And FWIW, a tip: If anyone ever gets "boxed in"? Like when traffic is backed up and you can't move forward and the gate goes down behind you? Don't panic; ALL crossing gates are either 'breakaway' or spring loaded and will give. Yeah, you'll scratch your car up but you'll live to tell about it. And don't be afraid to ram the guy behind you if you have to; it's STILL better than getting hit by a train. Unless you're driving a Ford Pinto or F150 of course.


I just watched a PBS documentary titled: “Why Ships Sink” (a couple of years old). They covered how folks can “freeze up” in unusual, emergency situations. The initial reaction is often denial: “This isn’t happening” or “It’s not a bad as it seems”; it’s like hitting a Pause button on cognitive processes. Conversely, here’s a recent editorial regarding “Sully” Sullenberger and coping with anxiety “in the moment”. (Everyone reacted well but suffered trauma symptoms for months afterwards.) Not everyone is mentally- or emotionally-equipped to deal with immediate, life-or-death situations.

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Worth watching also is PBS's Why Trains Crash. I think it came out just this year. Mostly it focused on train operator error and how technology could help with that.

They didn't really get into 'stuck vehicle' and how to solve that, but from an engineering standpoint it's not hard to imagine a solution. Take a magnetometer such as, say, a Radix RTM300 that's used for tripping traffic lights but put it on a RR crossing instead. Monitor the status with a Programmable Logic Controller (PLC). As cars go across watch it trip On-Off-On-Off-On-Off etc. If it goes on but not off within a time limit, assume stuck vehicle and send a signal to any approaching train.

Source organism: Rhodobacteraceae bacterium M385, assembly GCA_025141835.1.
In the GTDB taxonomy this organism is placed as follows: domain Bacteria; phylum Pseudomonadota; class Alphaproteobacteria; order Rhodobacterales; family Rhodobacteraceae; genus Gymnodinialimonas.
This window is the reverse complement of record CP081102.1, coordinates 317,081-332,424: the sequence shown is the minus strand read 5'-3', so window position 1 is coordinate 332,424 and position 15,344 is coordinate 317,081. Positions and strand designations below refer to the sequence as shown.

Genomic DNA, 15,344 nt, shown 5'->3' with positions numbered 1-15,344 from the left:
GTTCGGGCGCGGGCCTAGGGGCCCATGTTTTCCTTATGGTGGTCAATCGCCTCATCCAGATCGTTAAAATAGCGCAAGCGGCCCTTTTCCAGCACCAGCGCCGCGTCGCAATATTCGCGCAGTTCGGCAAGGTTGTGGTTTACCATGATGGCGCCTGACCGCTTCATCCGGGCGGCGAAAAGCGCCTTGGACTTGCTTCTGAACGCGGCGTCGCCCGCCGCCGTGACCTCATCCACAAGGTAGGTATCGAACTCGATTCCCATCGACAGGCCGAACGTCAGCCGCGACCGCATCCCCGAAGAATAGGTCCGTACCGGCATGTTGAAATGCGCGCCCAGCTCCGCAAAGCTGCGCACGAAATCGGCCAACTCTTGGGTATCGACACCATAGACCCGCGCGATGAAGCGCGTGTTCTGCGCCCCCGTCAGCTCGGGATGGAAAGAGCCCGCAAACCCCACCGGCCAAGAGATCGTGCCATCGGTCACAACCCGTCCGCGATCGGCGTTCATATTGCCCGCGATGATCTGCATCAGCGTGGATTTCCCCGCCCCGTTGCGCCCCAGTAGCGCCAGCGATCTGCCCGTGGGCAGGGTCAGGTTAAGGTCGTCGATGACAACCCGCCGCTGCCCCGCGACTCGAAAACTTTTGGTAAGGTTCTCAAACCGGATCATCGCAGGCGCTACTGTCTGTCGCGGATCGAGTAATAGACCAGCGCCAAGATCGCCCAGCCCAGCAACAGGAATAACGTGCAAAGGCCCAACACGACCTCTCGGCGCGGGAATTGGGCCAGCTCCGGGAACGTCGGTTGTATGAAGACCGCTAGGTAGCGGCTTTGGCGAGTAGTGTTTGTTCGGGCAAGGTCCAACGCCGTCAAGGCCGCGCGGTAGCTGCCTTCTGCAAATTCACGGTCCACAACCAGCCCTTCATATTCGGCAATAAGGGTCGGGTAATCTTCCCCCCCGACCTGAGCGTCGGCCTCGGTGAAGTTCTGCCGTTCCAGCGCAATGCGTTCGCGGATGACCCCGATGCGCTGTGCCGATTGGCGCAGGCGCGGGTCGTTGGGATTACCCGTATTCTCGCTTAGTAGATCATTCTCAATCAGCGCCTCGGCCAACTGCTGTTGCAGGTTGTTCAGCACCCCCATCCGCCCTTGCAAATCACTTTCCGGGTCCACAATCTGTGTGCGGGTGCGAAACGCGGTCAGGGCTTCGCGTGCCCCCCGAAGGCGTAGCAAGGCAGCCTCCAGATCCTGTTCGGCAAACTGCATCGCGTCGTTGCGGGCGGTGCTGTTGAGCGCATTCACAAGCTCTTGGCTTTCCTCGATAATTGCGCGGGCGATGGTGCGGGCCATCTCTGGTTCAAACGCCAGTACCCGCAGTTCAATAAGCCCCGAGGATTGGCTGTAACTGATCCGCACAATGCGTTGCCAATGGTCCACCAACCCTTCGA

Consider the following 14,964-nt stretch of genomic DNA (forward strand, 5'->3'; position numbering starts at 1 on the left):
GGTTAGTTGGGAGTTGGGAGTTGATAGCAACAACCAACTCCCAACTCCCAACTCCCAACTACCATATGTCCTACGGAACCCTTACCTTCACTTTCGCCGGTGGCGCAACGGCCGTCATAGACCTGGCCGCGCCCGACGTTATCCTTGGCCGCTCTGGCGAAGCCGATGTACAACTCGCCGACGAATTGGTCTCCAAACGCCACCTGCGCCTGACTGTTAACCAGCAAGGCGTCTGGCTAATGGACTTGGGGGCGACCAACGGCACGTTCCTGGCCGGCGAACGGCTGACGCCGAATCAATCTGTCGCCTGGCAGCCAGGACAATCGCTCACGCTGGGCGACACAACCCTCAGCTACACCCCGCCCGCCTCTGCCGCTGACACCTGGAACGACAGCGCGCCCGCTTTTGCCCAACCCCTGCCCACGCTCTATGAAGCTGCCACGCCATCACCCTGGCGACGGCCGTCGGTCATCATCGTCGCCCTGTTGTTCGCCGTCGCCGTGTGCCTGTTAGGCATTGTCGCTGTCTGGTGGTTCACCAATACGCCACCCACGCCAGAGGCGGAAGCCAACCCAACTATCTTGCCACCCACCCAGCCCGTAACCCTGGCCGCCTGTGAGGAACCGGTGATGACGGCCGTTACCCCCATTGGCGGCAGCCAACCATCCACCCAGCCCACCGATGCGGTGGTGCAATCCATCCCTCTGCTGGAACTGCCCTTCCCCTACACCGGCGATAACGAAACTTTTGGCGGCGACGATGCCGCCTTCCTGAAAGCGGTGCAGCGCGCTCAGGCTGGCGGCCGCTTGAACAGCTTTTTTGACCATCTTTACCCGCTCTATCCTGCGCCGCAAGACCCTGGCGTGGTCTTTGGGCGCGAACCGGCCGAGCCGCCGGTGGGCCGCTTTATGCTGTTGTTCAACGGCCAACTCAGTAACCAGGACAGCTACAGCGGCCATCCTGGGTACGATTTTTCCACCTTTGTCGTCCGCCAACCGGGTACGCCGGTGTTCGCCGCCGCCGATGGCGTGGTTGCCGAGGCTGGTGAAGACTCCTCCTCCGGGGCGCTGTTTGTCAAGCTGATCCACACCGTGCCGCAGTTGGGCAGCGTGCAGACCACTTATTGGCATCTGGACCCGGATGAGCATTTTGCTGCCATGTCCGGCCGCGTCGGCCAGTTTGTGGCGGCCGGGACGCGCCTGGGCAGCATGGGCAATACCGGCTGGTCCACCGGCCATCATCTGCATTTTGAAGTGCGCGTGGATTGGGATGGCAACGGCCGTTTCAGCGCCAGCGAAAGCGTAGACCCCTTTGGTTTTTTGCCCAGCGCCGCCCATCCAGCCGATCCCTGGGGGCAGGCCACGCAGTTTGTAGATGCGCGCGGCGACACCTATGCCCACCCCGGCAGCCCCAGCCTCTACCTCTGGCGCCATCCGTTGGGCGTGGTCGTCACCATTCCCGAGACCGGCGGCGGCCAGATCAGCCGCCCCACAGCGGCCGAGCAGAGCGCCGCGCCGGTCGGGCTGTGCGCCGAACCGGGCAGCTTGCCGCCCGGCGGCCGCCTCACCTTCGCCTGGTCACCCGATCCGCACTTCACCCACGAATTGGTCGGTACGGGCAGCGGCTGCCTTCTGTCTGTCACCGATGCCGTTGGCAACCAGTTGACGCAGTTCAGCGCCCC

OR, given the ubiquitousness of inexpensive IP cameras the days, put a display in the locomotive so that the operator can see the next 3 or four crossings before they actually come into view.
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I don’t think anyone would be willing to invest in the magnetometer solution on a large scale; look at how many years it’s taking to get onboard with Positive Train Control (PTC). The PTC helps with speed limits (using GPS, notably on curves) and signal breaching, slowing or even stopping the train if the driver doesn’t react in a timely manner. It’s not intended to intervene in cases of track obstructions.

Australia is supposedly moving toward IP camera deployment; other search returns regard security (cars, yards, stations, etc) and model train usage. The latter is kind of neat; I’ve seen some videos of “touring” layouts via train-mounted cameras.

We could always do what high-speed rail operators in Japan and Europe have done: Eliminate grade crossings altogether. Of course, that’s an order of magnitude less likely than the magnetometers.